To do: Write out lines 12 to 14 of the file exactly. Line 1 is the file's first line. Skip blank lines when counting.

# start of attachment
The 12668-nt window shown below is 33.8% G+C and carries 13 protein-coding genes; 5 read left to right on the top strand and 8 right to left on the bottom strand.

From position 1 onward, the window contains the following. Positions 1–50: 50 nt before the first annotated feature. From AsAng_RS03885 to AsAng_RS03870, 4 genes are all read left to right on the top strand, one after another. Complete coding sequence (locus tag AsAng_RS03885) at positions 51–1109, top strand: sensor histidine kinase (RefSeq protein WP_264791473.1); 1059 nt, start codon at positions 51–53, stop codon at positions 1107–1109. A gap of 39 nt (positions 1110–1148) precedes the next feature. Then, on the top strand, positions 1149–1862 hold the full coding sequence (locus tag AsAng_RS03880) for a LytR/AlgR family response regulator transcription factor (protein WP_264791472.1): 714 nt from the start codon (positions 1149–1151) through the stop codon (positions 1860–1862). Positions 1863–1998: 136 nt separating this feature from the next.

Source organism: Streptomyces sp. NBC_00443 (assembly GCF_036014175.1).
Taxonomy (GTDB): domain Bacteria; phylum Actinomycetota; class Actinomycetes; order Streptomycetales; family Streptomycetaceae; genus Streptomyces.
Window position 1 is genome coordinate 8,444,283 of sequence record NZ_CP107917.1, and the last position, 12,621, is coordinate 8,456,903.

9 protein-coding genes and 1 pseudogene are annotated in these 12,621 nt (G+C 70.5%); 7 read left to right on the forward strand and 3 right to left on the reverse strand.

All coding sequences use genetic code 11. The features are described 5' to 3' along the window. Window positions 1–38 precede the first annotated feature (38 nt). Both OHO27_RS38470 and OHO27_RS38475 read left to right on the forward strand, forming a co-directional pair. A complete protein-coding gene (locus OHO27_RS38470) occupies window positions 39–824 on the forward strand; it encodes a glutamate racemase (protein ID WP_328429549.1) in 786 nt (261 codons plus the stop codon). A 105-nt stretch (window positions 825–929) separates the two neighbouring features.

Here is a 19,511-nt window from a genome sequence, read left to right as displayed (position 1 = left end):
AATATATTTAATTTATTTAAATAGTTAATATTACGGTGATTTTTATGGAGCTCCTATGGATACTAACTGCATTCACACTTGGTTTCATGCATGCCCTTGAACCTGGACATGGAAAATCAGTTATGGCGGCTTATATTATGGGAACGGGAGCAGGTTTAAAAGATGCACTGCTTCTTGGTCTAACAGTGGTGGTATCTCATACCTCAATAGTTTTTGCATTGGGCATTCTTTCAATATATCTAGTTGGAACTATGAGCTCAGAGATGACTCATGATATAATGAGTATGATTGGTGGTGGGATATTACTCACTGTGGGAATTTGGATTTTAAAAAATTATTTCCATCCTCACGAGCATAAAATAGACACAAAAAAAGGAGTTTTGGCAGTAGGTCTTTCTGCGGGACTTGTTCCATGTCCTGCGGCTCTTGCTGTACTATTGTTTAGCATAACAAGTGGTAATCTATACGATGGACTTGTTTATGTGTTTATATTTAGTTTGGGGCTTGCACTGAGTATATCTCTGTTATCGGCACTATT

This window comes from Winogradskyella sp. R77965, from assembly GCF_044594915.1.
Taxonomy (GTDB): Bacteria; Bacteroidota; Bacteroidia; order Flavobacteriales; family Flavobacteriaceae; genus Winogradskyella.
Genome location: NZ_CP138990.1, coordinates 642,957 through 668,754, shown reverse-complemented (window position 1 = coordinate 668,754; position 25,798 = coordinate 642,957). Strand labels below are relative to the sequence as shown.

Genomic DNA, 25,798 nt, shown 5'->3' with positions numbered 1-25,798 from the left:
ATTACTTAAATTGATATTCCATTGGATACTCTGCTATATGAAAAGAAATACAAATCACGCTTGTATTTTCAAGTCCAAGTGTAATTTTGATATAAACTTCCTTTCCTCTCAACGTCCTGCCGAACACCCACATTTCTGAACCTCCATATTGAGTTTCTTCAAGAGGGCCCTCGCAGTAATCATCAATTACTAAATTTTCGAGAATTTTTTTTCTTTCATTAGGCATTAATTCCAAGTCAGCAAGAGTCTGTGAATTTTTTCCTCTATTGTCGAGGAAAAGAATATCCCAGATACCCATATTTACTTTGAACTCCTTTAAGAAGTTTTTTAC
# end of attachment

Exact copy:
Genome location: NZ_CP138990.1, coordinates 642,957 through 668,754, shown reverse-complemented (window position 1 = coordinate 668,754; position 25,798 = coordinate 642,957). Strand labels below are relative to the sequence as shown.

Genomic DNA, 25,798 nt, shown 5'->3' with positions numbered 1-25,798 from the left:
ATTACTTAAATTGATATTCCATTGGATACTCTGCTATATGAAAAGAAATACAAATCACGCTTGTATTTTCAAGTCCAAGTGTAATTTTGATATAAACTTCCTTTCCTCTCAACGTCCTGCCGAACACCCACATTTCTGAACCTCCATATTGAGTTTCTTCAAGAGGGCCCTCGCAGTAATCATCAATTACTAAATTTTCGAGAATTTTTTTTCTTTCATTAGGCATTAATTCCAAGTCAGCAAGAGTCTGTGAATTTTTTCCTCTATTGTCGAGGAAAAGAATATCCCAGATACCCATATTTACTTTGAACTCCTTTAAGAAGTTTTTTAC